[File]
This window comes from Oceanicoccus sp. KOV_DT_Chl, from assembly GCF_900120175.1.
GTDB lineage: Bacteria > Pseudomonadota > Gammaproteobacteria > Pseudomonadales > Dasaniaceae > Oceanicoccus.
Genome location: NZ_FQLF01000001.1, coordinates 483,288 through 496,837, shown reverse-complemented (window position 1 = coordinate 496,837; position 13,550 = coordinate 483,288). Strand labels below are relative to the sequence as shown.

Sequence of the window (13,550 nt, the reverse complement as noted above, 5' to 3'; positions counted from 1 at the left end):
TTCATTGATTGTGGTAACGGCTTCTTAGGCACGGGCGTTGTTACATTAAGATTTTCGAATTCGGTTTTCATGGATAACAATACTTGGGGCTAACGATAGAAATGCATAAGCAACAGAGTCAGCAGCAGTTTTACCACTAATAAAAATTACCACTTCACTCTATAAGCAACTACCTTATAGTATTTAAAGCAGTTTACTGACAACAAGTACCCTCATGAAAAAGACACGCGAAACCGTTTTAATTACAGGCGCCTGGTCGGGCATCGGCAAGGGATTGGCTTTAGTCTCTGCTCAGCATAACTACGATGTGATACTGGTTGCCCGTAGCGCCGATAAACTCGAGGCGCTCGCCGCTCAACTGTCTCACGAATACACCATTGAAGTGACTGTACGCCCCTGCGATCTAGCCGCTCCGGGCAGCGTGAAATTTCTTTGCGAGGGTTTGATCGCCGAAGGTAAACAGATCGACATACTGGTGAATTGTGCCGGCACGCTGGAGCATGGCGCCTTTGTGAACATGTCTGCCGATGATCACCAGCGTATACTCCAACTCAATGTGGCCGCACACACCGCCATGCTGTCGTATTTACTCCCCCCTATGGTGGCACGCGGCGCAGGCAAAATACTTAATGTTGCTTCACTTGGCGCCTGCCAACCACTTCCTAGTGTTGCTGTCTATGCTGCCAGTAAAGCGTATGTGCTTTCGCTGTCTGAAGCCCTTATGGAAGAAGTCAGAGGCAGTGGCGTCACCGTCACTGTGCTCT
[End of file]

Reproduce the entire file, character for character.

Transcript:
This window comes from Oceanicoccus sp. KOV_DT_Chl, from assembly GCF_900120175.1.
GTDB lineage: Bacteria > Pseudomonadota > Gammaproteobacteria > Pseudomonadales > Dasaniaceae > Oceanicoccus.
Genome location: NZ_FQLF01000001.1, coordinates 483,288 through 496,837, shown reverse-complemented (window position 1 = coordinate 496,837; position 13,550 = coordinate 483,288). Strand labels below are relative to the sequence as shown.

Sequence of the window (13,550 nt, the reverse complement as noted above, 5' to 3'; positions counted from 1 at the left end):
TTCATTGATTGTGGTAACGGCTTCTTAGGCACGGGCGTTGTTACATTAAGATTTTCGAATTCGGTTTTCATGGATAACAATACTTGGGGCTAACGATAGAAATGCATAAGCAACAGAGTCAGCAGCAGTTTTACCACTAATAAAAATTACCACTTCACTCTATAAGCAACTACCTTATAGTATTTAAAGCAGTTTACTGACAACAAGTACCCTCATGAAAAAGACACGCGAAACCGTTTTAATTACAGGCGCCTGGTCGGGCATCGGCAAGGGATTGGCTTTAGTCTCTGCTCAGCATAACTACGATGTGATACTGGTTGCCCGTAGCGCCGATAAACTCGAGGCGCTCGCCGCTCAACTGTCTCACGAATACACCATTGAAGTGACTGTACGCCCCTGCGATCTAGCCGCTCCGGGCAGCGTGAAATTTCTTTGCGAGGGTTTGATCGCCGAAGGTAAACAGATCGACATACTGGTGAATTGTGCCGGCACGCTGGAGCATGGCGCCTTTGTGAACATGTCTGCCGATGATCACCAGCGTATACTCCAACTCAATGTGGCCGCACACACCGCCATGCTGTCGTATTTACTCCCCCCTATGGTGGCACGCGGCGCAGGCAAAATACTTAATGTTGCTTCACTTGGCGCCTGCCAACCACTTCCTAGTGTTGCTGTCTATGCTGCCAGTAAAGCGTATGTGCTTTCGCTGTCTGAAGCCCTTATGGAAGAAGTCAGAGGCAGTGGCGTCACCGTCACTGTGCTCT